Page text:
I had it in my head to make brunch on Saturday. We never eat brunch–I eat breakfast when I get to work, and Michael tends to only have oatmeal on hand, and fighting the crowds on Broadway to enjoy overpriced eggs and bacon holds little appeal for us. Sometimes, though, we’ll make it when friends are staying with us and that’s always fun, but it’s also a lot of work. So the idea of making a few small tapas for brunch had immediate appeal for me: filling but not overwhelmingly so. Michael tends to just eat a few hard-boiled eggs on weekend mornings to get him through until dinnertime, so using that as a base for ideas, I flipped through The Book of Tapas, made a shopping list, and on Saturday morning got to work.

The sobrasada tapa pictured above was by far my favorite–and that includes the tapa that I made with smoked salmon, for crying out loud! It was by far the easiest of the three to make, though, and when it comes to making a brunch spread at home, that’s really important.  Read More

Gazpacho y una tortilla de patatas

This meal started out with the best of intentions: we were going to be arriving home from Pennsylvania earlier that day, we had a delivery coming from Fresh Direct with most of the week’s groceries and all I had to worry about was the impending drive to work the following morning. A quick perusal on Serious Eats Thursday morning had put me face-to-face with a delectable-looking tortilla, so I had decided then and there that we would enjoy the Spanish staple Monday night thinking it would simple, fun and a break from all of the heavy food we had over the weekend. Ensuring that we had all of the ingredients readily available, save perhaps having to run downstairs to pick up some extra eggs I thought I’d make gazpacho, we’d have a little wine and perhaps some cheese and we would toast to making it to and from Pennsylvania by car (our first major car trip in the last year) no worse for the wear.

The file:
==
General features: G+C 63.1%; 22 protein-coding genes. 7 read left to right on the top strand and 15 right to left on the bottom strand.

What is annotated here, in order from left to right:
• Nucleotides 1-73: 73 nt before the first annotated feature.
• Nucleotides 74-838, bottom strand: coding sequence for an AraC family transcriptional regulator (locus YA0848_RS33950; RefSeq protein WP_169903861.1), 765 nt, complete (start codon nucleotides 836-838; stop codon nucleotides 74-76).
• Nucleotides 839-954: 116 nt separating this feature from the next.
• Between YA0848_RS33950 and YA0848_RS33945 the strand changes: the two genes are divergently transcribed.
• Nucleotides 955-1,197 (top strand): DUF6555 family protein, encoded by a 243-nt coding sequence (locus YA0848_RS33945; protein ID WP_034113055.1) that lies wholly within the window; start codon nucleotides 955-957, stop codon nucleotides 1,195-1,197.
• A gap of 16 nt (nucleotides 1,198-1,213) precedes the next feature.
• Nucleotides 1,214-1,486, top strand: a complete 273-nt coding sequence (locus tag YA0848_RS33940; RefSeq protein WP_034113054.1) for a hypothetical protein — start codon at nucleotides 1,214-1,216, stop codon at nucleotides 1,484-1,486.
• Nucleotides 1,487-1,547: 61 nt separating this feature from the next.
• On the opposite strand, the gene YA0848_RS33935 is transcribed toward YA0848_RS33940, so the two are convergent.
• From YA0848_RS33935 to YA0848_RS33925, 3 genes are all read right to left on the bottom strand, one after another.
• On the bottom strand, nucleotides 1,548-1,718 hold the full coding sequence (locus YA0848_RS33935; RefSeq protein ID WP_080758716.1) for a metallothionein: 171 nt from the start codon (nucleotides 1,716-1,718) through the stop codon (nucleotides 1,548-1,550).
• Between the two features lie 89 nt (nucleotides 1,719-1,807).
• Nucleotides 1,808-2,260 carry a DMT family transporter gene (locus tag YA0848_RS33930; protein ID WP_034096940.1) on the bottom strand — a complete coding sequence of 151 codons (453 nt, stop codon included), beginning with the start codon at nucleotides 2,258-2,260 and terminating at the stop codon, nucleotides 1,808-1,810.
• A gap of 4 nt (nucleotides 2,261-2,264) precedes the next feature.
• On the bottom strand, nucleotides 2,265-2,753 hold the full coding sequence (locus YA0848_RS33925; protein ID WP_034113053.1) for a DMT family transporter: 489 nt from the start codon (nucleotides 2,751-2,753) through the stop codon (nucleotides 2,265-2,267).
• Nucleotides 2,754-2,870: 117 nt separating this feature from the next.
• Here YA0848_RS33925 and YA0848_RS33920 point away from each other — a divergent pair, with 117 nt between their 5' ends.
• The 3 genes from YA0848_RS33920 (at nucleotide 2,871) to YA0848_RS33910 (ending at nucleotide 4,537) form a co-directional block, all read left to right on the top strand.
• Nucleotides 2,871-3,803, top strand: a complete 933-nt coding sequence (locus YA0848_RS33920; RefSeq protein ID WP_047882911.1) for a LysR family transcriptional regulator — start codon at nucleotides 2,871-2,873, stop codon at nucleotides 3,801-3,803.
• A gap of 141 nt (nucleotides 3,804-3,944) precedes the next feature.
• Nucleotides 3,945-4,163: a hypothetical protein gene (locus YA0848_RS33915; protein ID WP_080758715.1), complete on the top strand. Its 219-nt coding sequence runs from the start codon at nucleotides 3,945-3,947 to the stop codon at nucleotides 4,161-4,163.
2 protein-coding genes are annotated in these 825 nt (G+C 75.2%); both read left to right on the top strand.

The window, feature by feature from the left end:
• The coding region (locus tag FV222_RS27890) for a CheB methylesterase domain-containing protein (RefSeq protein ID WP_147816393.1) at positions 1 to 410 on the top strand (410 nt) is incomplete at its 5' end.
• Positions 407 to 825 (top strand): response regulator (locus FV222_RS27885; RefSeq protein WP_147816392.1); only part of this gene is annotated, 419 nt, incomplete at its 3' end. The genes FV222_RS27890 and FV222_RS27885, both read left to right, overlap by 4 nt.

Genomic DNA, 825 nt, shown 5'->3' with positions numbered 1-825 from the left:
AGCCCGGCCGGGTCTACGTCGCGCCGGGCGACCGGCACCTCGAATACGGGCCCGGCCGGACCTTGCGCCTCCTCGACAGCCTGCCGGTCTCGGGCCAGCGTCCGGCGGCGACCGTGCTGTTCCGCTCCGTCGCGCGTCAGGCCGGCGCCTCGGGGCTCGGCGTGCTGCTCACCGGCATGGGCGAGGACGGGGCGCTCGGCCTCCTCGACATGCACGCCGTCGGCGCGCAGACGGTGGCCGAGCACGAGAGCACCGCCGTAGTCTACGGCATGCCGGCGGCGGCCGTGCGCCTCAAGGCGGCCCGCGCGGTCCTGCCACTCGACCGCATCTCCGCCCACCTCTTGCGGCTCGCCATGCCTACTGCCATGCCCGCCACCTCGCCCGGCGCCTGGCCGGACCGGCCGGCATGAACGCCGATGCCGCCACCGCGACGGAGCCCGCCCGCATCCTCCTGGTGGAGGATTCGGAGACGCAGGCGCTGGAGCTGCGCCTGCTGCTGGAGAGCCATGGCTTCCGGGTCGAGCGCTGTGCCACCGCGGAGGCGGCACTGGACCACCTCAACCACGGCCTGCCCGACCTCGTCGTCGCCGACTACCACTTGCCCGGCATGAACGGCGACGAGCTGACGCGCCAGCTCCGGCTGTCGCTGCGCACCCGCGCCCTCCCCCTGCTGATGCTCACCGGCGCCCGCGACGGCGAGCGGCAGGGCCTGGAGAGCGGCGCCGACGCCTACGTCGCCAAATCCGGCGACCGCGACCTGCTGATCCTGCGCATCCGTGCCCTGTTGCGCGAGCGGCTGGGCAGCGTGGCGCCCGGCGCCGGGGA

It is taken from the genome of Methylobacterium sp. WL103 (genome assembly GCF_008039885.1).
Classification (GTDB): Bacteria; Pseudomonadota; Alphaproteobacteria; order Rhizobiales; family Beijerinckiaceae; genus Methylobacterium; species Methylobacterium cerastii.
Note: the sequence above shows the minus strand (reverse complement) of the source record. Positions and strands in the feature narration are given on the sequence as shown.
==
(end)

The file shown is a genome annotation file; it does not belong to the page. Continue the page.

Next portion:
Did that happen? Well…sort of. Read More

Peruvian Steak Salad

Another installment in our OMG IT’S TOO HOT TO COOK series. Today, a seemingly simple salad that’s about as far beyond steak on lettuce as pit tickets are from camera phone concert footage uploaded to youtube. This is from the Barcelona Cookbook once more, which has been a constant source of culinary strength during this particularly trying summer.  I thought for sure the wife would have a problem with the dressing of this salad: a departure from the traditional vinaigrette in that it contains no oil or other fat [Ed.--Olive oil does come into play at the very end, in all fairness.].  It’s little more than a blend of vinegar with soy sauce, honey, red pepper flakes and black pepper that leaves you with more of a pickling liquid for your veggies than a proper dressing. And yet, it works. Oh, does it work. It covers romaine, cucumber, poblano, red pepper, and red onion (I think jicama was also called for, but I didn’t have any, oh well. I imagine chayote would be nice as well). Read More